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1.
BJPsych Advances ; : No Pagination Specified, 2022.
Article in English | APA PsycInfo | ID: covidwho-1724699

ABSTRACT

SUMMARY Depression and anxiety are common in adolescents, but most affected will not get any formal help. Digital mental health technologies (i.e. resources and interventions to support and improve mental health) are a potential way to extend the reach and increase adolescents' access to therapies, at a relatively low cost. Many young people can access the internet and mobile technologies, including in low- and middle-income countries. There has been increased interest in integrating technologies in a range of settings, especially because of the effect of the COVID-19 pandemic on adolescent mental health, at a time when services are under pressure. This clinical review gives an overview of digital technologies to support the prevention and management of depression and anxiety in adolescence. The technologies are presented in relation to their technological approaches, underlying psychological or other theories, setting, development, evaluations to date and how they might be accessed. There is also a discussion of the potential benefits, challenges and future developments in this field. (PsycInfo Database Record (c) 2022 APA, all rights reserved)

2.
BMJ Open ; 11(10): e051497, 2021 10 18.
Article in English | MEDLINE | ID: covidwho-1476604

ABSTRACT

OBJECTIVES: In spring 2020, the first COVID-19 national lockdown placed unprecedented restrictions on the behaviour and movements of the UK population. Citizens were ordered to 'stay at home', only allowed to leave their houses to buy essential supplies, attend medical appointments or exercise once a day. We explored how lockdown and its subsequent easing changed young children's everyday activities, eating and sleep habits to gain insight into the impact for health and well-being. DESIGN: In-depth qualitative interviews; data analysed using thematic analysis. SETTING: South West and West Midlands of England. PARTICIPANTS: Twenty parents (16 mothers; 4 fathers) of preschool-age children (3-5 years) due to start school in September 2020. Forty per cent of the sample were from Black, Asian or minority ethnic backgrounds and half lived in the most deprived areas. RESULTS: Children's activity, screen time, eating and sleep routines had been disrupted. Parents reported children ate more snacks, but families also spent more time preparing meals and eating together. Most parents reported a reduction in their children's physical activity and an increase in screen time, which some linked to difficulties in getting their child to sleep. Parents sometimes expressed guilt about changes in activity, screen time and snacking over lockdown. Most felt these changes would be temporary, though others worried about re-establishing healthy routines. CONCLUSIONS: Parents reported that lockdown negatively impacted on preschool children's eating, activity and sleep routines. While some positive changes were identified, many participants described lack of routines, habits and boundaries which may have been detrimental for child health and development. Guidance and support for families during COVID-19 restrictions could be valuable to help maintain healthy activity, eating, screen time and sleeping routines to protect child health and ensure unhealthy habits are not adopted.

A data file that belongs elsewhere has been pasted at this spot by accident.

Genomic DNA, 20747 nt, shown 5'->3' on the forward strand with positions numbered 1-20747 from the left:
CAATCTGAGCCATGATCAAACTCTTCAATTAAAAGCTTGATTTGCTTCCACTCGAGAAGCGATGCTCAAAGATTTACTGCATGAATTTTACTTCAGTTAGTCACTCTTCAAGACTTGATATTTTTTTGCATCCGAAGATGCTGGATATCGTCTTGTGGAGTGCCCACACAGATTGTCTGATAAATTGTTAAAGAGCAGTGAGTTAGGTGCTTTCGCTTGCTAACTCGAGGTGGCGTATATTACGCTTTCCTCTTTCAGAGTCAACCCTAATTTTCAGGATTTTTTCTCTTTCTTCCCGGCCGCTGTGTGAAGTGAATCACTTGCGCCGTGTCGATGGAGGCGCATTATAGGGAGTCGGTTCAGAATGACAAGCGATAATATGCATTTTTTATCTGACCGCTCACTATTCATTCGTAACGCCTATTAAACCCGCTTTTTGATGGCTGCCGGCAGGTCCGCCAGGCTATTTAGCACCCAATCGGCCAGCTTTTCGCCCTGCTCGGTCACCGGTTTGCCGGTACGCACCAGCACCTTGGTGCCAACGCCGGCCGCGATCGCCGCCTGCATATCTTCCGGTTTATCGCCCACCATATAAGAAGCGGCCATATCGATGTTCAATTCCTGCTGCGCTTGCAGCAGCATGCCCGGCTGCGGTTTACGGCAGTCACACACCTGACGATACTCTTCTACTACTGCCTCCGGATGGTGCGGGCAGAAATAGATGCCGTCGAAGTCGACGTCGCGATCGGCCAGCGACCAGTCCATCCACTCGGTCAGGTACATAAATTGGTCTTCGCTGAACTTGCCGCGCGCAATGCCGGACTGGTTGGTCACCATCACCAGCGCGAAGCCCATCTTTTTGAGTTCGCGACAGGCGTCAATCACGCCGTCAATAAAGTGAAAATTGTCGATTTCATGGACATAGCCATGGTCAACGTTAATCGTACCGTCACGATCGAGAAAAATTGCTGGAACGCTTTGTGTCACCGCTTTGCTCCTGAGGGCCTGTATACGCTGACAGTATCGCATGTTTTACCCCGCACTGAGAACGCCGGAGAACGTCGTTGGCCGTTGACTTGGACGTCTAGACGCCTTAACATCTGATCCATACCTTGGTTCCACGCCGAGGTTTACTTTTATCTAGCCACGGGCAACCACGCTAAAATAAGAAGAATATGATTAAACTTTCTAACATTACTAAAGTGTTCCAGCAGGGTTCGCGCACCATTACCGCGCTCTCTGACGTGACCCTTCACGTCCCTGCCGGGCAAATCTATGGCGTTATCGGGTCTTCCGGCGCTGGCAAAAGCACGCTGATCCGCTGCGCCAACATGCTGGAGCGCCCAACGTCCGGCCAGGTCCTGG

Subject(s)
COVID-19 , Child, Preschool , Communicable Disease Control , Humans , SARS-CoV-2 , Schools , Sleep
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